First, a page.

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Dartford Cricket Club's new £1m pavilion proves a hit despite Labour question marks

Dartford Cricket Club has seen a huge increase in members since the opening of its new pavilion last year.

The building, which has just enjoyed its second summer in operation, was subject to the council’s latest scrutiny committee to debate whether the £1 million investment had been worthwhile, with committee chairman Cllr Jonathon Hawkes (Lab) dissatisfied over the perceived “lack of measurable outcomes for the council’s significant investment in the new pavilion”.

Speaking after the meeting, DCC chairman Jim Lowrie launched a staunch defence of the redevelopment, which has proved popular with cricketers and the wider community.

Cricket action from Hesketh Park, Dartford
Cricket action from Hesketh Park, Dartford

He said: “The participation numbers for us as a club have increased massively.

“When I took over four or five years ago we had 80 juniors and now we have 150. We’ve gone from three Saturday sides to five. We have two Sunday sides when before we had one. We have nine or 10 junior teams compared to five or six.

“What we have to remember is that the club didn’t want a new pavilion because we didn’t like the old one. The council had condemned it and it would probably have fallen down.

"If we hadn’t rebuilt it we would have been left with no ground and our club is one of the oldest in the country" Jim Lowrie

"If we hadn’t rebuilt it we would have been left with no ground and our club is one of the oldest in the country. The pavilion doesn’t make the club, but it’s an important part of the jigsaw.”

DCC lease the pavilion from the council and is left to handle the day-to-day running of the club.

Council cabinet members had to discuss Cllr Hawkes’ concerns at a meeting at Dartford Civic Centre last Thursday, where council leader Cllr Jeremy Kite (Con) criticised his opponent for being “critical of investment in facilities”.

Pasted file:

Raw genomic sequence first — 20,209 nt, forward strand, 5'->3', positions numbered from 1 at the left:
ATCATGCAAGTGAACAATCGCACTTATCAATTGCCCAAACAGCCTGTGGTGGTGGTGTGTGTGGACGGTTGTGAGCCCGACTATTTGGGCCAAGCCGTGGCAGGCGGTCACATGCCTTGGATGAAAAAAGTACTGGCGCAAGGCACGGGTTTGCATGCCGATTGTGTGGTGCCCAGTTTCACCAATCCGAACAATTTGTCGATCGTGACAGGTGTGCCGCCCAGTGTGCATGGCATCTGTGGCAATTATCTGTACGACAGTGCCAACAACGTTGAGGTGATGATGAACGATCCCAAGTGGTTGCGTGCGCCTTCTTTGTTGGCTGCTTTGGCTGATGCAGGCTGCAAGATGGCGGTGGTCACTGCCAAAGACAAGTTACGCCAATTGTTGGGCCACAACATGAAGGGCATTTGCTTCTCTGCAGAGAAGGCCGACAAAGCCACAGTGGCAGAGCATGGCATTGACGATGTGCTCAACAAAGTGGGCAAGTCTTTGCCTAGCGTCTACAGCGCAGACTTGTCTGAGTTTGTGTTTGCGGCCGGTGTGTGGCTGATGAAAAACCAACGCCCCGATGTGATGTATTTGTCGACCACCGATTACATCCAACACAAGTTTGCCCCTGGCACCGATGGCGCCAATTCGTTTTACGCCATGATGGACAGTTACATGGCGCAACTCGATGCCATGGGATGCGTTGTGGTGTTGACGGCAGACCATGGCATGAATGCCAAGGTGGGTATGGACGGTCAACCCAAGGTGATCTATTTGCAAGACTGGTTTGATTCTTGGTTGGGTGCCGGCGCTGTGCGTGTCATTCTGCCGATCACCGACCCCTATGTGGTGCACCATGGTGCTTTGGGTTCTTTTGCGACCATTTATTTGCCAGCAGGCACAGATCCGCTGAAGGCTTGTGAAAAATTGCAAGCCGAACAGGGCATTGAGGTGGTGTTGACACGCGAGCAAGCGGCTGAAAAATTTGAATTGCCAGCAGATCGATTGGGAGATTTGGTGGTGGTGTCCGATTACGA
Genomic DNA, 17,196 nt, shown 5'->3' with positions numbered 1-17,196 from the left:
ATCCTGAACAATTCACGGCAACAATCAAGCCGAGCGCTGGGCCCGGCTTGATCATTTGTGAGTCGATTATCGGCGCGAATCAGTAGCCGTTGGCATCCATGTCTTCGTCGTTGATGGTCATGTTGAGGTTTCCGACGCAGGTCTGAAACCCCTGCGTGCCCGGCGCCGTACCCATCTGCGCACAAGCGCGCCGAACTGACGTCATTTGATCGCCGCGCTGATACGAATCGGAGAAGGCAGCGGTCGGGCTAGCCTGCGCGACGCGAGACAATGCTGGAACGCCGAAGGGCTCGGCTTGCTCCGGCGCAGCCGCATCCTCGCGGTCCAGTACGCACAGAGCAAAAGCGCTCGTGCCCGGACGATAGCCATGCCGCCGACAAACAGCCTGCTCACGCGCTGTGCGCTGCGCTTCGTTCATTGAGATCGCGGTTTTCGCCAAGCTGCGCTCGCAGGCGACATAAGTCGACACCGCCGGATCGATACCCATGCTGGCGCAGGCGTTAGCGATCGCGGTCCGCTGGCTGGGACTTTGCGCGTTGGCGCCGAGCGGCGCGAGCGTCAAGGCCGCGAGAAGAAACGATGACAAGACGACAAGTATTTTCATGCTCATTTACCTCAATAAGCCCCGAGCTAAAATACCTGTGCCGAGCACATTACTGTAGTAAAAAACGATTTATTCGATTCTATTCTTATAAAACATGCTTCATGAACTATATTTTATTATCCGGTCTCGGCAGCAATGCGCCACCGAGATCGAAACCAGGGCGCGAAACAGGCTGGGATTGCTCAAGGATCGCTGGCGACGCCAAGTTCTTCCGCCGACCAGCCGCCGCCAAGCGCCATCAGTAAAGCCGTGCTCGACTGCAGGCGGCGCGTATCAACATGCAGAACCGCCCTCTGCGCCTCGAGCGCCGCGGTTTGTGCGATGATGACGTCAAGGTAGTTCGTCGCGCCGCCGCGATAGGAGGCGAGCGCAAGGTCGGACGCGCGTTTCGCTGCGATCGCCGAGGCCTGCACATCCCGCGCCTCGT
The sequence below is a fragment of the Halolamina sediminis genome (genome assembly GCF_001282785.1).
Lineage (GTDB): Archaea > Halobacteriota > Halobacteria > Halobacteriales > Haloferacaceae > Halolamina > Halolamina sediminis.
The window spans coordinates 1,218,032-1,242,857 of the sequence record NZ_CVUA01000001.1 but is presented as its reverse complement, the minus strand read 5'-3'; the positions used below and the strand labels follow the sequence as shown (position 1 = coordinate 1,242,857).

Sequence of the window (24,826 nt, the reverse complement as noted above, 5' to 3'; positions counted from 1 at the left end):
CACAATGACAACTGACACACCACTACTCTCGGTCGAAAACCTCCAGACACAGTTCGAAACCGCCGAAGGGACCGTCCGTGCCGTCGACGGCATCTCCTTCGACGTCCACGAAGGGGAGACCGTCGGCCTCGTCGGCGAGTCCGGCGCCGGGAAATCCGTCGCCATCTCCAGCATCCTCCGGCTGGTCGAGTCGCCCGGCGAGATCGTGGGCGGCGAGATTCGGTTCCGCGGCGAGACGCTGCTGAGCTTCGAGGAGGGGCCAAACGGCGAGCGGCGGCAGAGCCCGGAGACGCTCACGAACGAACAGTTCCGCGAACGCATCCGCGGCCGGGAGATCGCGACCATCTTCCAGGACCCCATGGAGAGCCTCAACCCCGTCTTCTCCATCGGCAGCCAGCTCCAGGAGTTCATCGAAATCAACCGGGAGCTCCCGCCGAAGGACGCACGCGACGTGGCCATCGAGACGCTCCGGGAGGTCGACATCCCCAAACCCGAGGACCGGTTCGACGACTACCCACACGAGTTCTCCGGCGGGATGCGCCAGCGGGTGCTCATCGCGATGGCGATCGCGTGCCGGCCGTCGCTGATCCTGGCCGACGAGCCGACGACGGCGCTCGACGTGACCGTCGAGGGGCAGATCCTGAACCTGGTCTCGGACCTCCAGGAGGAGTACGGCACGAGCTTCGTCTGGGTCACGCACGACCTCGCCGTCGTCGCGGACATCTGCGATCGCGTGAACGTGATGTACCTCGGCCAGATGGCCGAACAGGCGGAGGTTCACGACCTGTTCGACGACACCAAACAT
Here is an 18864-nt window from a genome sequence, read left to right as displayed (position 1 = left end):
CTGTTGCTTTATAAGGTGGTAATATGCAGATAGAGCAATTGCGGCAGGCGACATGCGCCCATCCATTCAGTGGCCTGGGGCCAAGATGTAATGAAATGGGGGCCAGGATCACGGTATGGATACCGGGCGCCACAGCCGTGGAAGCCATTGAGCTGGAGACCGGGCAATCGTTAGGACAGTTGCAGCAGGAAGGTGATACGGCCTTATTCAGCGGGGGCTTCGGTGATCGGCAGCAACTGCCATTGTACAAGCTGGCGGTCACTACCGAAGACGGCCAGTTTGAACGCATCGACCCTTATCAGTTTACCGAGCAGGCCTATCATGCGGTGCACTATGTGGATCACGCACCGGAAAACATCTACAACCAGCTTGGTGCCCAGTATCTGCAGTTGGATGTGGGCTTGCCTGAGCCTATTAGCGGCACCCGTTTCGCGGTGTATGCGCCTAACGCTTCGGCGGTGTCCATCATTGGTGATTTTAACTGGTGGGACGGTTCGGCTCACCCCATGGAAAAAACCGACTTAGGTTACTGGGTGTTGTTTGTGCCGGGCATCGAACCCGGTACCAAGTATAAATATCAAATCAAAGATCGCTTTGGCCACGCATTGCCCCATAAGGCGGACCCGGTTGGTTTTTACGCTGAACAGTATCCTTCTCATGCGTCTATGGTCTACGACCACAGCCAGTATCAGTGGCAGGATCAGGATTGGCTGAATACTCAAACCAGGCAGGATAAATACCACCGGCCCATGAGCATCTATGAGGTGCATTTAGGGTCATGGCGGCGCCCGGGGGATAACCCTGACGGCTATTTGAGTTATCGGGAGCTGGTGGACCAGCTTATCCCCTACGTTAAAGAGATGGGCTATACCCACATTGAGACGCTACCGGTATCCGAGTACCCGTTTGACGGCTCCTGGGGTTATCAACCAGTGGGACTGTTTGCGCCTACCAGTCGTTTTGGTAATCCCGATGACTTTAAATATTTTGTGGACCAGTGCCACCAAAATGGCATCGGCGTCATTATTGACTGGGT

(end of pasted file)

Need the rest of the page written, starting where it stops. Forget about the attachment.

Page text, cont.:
He said: “The cricket club is hundreds of years old. The pavilion was falling apart and the only decision the council had to make is whether it’s going to invest in sport or not.

“The decision was a simple one and it’s proved to be the right one. It’s really odd that the council is being criticised for investing in facilities.”

Cllr Hawkes, leader of Dartford Labour, said: “It’s absolutely right that when the council has spent £1m of taxpayers’ money, councillors should seek assurances that the community as a whole is benefiting. I am alarmed that the council currently has nothing in place to measure if this investment has led to greater participation in sport across the community.

Dartford MP Gareth Johnson's 2016 charity cricket match
Dartford MP Gareth Johnson's 2016 charity cricket match

“Cllr Kite should make clear why he is so opposed to councillors seeking to ensure taxpayers receive value for money.”

Among the “measurable outcomes” Cllr Hawkes called for were the number of residents using the pavilion, broken down by age and gender, its provision of community health programmes and its contribution to reducing obesity levels.

Dartford MP Gareth Johnson (Con), who holds an annual charity cricket match at the club, was keen to defend the amount of money spent on the pavilion.

Mr Johnson said: “The new pavilion is a brilliant asset. The club carries out fantastic work with local youth teams and charities and has seen a sharp increase in sporting participation rates since it was built.

“The pavilion provides a base for a cycle club, a running club and the St John Ambulance so it is disappointing that Dartford Labour is trying to politicise it. They make a lot of noise about local obesity figures and yet undermine sporting provision. It’s bizarre.”

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